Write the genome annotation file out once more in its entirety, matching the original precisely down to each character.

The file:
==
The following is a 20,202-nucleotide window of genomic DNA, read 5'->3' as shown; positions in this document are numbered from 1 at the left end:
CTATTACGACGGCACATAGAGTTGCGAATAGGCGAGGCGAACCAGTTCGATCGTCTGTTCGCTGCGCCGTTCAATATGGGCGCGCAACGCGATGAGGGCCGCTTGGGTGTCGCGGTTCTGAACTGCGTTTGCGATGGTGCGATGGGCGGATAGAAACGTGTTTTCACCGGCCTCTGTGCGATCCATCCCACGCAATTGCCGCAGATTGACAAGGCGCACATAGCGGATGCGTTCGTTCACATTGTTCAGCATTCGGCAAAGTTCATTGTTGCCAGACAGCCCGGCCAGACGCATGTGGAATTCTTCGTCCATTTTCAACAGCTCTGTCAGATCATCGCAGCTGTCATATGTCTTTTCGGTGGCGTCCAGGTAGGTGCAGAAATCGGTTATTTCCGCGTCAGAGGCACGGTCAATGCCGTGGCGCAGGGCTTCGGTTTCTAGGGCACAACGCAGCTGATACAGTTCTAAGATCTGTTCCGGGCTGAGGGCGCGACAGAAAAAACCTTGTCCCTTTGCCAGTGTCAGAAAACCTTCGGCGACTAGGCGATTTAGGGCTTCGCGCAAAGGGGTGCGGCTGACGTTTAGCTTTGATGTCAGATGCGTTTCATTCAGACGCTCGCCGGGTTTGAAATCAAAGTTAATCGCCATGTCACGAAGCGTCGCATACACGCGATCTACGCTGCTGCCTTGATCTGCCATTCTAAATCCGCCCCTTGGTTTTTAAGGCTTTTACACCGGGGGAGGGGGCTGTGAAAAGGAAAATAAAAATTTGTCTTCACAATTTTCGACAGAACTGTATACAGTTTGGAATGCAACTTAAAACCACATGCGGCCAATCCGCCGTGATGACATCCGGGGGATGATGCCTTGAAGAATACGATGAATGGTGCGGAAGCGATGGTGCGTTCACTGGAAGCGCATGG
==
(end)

The following is a 20,202-nucleotide window of genomic DNA, read 5'->3' as shown; positions in this document are numbered from 1 at the left end:
CTATTACGACGGCACATAGAGTTGCGAATAGGCGAGGCGAACCAGTTCGATCGTCTGTTCGCTGCGCCGTTCAATATGGGCGCGCAACGCGATGAGGGCCGCTTGGGTGTCGCGGTTCTGAACTGCGTTTGCGATGGTGCGATGGGCGGATAGAAACGTGTTTTCACCGGCCTCTGTGCGATCCATCCCACGCAATTGCCGCAGATTGACAAGGCGCACATAGCGGATGCGTTCGTTCACATTGTTCAGCATTCGGCAAAGTTCATTGTTGCCAGACAGCCCGGCCAGACGCATGTGGAATTCTTCGTCCATTTTCAACAGCTCTGTCAGATCATCGCAGCTGTCATATGTCTTTTCGGTGGCGTCCAGGTAGGTGCAGAAATCGGTTATTTCCGCGTCAGAGGCACGGTCAATGCCGTGGCGCAGGGCTTCGGTTTCTAGGGCACAACGCAGCTGATACAGTTCTAAGATCTGTTCCGGGCTGAGGGCGCGACAGAAAAAACCTTGTCCCTTTGCCAGTGTCAGAAAACCTTCGGCGACTAGGCGATTTAGGGCTTCGCGCAAAGGGGTGCGGCTGACGTTTAGCTTTGATGTCAGATGCGTTTCATTCAGACGCTCGCCGGGTTTGAAATCAAAGTTAATCGCCATGTCACGAAGCGTCGCATACACGCGATCTACGCTGCTGCCTTGATCTGCCATTCTAAATCCGCCCCTTGGTTTTTAAGGCTTTTACACCGGGGGAGGGGGCTGTGAAAAGGAAAATAAAAATTTGTCTTCACAATTTTCGACAGAACTGTATACAGTTTGGAATGCAACTTAAAACCACATGCGGCCAATCCGCCGTGATGACATCCGGGGGATGATGCCTTGAAGAATACGATGAATGGTGCGGAAGCGATGGTGCGTTCACTGGAAGCGCATGG